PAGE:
Check out the Academic Skills pages http://library.soton.ac.uk/sash/referencing for information on Academic Integrity, referencing and also referencing software such as EndNote Online which allows you to collect and organise citations and references from your literature seach and then inset them into you document, formatted in the style that you choose.
Getting stuff that we do not have in UoS libraries
Training and workshops plus the Academic Skills web pages will give help and direction in many areas such as Academic Writing, Critical Thinking. Referencing and Plagiarism plus much more - see http://library.soton.ac.uk/sash/ and links to the workshops at http://library.soton.ac.uk/sash/workshops/
Note: You should have looked at the following activities in Online training: Finding good stuff online: Search Strategies BEFORE this session. Click on ’Was this training useful to your studies?’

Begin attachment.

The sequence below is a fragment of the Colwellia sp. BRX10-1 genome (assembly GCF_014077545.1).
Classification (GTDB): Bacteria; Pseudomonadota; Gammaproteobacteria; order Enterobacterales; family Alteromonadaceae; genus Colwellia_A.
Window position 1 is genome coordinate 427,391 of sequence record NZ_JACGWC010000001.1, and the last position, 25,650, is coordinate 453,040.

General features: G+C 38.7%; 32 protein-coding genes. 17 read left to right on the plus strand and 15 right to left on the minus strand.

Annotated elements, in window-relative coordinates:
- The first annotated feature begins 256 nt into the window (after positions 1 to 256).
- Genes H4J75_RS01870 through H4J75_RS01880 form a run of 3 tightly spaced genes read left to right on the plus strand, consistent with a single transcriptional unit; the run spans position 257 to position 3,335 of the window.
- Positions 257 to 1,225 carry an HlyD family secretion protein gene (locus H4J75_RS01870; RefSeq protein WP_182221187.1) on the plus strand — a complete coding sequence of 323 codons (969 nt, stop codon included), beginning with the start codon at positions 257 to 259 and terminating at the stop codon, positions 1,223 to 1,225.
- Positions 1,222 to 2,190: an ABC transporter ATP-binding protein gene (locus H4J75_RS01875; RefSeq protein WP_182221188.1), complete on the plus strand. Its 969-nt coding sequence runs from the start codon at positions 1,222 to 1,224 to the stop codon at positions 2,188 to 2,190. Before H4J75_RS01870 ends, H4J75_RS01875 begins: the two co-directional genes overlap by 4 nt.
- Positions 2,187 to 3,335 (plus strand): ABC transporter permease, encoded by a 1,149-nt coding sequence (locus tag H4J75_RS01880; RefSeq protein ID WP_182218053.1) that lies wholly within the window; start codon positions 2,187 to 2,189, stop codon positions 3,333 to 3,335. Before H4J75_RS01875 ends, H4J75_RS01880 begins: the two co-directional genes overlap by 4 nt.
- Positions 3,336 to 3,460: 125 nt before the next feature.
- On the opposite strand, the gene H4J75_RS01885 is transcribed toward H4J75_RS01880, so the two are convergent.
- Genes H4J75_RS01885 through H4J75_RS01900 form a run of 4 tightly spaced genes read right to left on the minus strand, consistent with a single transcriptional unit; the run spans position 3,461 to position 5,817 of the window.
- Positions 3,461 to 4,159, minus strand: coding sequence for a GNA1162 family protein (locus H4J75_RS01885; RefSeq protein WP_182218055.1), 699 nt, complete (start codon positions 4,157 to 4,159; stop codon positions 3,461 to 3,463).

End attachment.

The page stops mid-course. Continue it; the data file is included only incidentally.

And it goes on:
Complete a poll on the above online training activity
From what you have learned from the previous presentations, use your project topic to create a search strategy by:
I. Go to the most appropriate subject guide
II. Select one database from the short list on the home page or from the list on the ‘Databases and key journals’ page (remember to select the appropriate databases if using Engineering Village)
III. Using the keywords and/or concepts you have already prepared and start to search each one individually.
IV. Look at the Search history or Results list and then revise or refine your search if necessary
V. Check the search history again and send yourself a copy via email
VI. Repeat the same search in a 2nd database (from your subject guide) so you can compare the results
The following example demonstrates how to create your OWN Search strategy/statement :